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Saturday, April 18, 2009
Along this same line, I think this is a great time of year to look at our schooling and our parenting in the same light. What can we get rid of that is hampering growth [either in us or in our children]? What do we need to clean up so that maximum learning can take place? I know when I was homeschooling my kids, this time of year was always exciting and scary at the same time. We were trying to finish up the current studies and books which frankly, by this time of year, we would like to just get rid of--but we were already looking forward to next year and making plans.
I think sometimes we forget that homeschooling is NOT like marriage. You can change curricula, you can change tactics, you can re-group or try something different [maybe a different schedule, or a different math curriculum, or group kids together in a new way]. Maybe re-arrange work/study places or bedrooms in order to make a more growth-friendly environment.
Just like late winter and spring are great times to look through seed catalogs dreaming about summer gardens; NOW is a great time to plan for our fall schooling. It is time to re-evaluate and decide what worked and what didn't and then make adjustments. You can clean out the old dead wood so that you can make room for new growth and learning in the fall.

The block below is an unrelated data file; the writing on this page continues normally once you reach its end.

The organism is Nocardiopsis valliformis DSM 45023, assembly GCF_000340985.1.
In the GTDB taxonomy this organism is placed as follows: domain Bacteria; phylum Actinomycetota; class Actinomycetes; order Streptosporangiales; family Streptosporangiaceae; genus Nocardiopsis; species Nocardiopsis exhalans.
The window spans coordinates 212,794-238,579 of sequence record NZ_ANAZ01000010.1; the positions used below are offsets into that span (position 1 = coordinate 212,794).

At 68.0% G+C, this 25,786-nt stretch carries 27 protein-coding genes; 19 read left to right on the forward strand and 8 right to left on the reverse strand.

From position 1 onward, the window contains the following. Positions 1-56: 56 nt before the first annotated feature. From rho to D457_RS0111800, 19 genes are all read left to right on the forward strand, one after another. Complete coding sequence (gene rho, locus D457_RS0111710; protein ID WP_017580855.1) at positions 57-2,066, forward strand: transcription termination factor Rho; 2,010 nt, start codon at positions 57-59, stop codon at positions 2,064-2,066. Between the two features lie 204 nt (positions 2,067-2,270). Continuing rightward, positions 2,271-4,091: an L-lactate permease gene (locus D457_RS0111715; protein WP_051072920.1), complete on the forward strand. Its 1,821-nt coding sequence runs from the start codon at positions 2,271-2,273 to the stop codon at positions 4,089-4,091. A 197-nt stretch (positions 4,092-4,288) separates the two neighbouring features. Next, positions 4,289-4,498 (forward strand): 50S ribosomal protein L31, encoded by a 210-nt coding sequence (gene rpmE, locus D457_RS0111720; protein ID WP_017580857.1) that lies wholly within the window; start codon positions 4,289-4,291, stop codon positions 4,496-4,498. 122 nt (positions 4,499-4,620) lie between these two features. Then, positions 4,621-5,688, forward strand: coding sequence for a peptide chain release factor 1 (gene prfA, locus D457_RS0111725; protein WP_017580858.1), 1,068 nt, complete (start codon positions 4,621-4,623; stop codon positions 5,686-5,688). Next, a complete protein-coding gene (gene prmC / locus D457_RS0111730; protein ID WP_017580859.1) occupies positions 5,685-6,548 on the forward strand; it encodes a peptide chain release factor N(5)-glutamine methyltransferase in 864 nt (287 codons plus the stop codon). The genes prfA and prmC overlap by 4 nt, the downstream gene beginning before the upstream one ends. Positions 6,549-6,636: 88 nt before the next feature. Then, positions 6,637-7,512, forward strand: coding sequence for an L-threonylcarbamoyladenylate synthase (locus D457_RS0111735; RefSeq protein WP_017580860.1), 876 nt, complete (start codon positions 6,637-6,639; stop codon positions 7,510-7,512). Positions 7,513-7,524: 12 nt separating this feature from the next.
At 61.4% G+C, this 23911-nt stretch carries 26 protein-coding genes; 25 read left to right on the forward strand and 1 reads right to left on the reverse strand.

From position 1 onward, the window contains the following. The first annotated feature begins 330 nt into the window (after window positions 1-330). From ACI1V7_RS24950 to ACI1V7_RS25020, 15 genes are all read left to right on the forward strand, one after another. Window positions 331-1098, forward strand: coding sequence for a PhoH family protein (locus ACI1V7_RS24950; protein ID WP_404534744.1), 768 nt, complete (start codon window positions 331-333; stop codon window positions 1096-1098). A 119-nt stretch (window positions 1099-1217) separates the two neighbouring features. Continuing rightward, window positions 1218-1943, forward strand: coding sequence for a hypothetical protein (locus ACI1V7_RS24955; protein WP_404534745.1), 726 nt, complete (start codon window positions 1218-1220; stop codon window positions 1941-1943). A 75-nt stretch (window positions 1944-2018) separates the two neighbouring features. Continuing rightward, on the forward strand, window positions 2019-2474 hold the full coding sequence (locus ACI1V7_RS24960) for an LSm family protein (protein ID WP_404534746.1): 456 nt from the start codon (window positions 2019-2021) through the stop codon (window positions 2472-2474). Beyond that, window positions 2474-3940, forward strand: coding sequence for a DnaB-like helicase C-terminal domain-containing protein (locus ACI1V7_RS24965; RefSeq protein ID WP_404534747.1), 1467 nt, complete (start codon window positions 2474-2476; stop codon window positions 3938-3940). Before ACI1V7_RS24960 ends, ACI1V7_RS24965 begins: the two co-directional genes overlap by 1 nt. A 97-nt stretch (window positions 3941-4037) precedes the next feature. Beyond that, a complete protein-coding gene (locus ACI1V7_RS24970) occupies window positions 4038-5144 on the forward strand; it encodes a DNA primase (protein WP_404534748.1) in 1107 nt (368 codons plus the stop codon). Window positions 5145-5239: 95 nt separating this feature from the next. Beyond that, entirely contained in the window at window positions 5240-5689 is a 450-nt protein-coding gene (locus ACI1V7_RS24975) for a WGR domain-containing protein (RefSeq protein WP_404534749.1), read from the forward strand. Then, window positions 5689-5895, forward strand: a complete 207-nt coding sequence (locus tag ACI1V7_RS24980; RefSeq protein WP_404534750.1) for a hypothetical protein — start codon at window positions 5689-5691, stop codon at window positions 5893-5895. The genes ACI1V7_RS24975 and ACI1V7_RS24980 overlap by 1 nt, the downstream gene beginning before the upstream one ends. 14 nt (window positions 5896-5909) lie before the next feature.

But, it might be that if you take the time to contemplate this past year, you may realize that it went very well--the kids grew in many ways and you need to keep on doing what you are doing. Perhaps you don't need to cut up the dead wood and burn it, because maybe you didn't have an ice storm and the new grass has never been healthier. If so--congratulations!
And, if you have questions feel free to contact me via firstname.lastname@example.org. I look forward to hearing from you.
Wednesday, April 15, 2009
Growing up the daughter of a history, shop, and drafting teacher and his wife, I had a wonderful childhood. My two sisters, brother and I have memories that we will cherish forever. My dad always wished he could have lived in the age of Buffalo Bill, and we were taught the meaning of holding a hand of "Aces and Eights,"(the dead man's hand) at an early age.
I never thought of our extensive family trips to historical places as anything but fun, but I dare say that looking back, most of what I really know, in my heart, was a result of "homeschooling."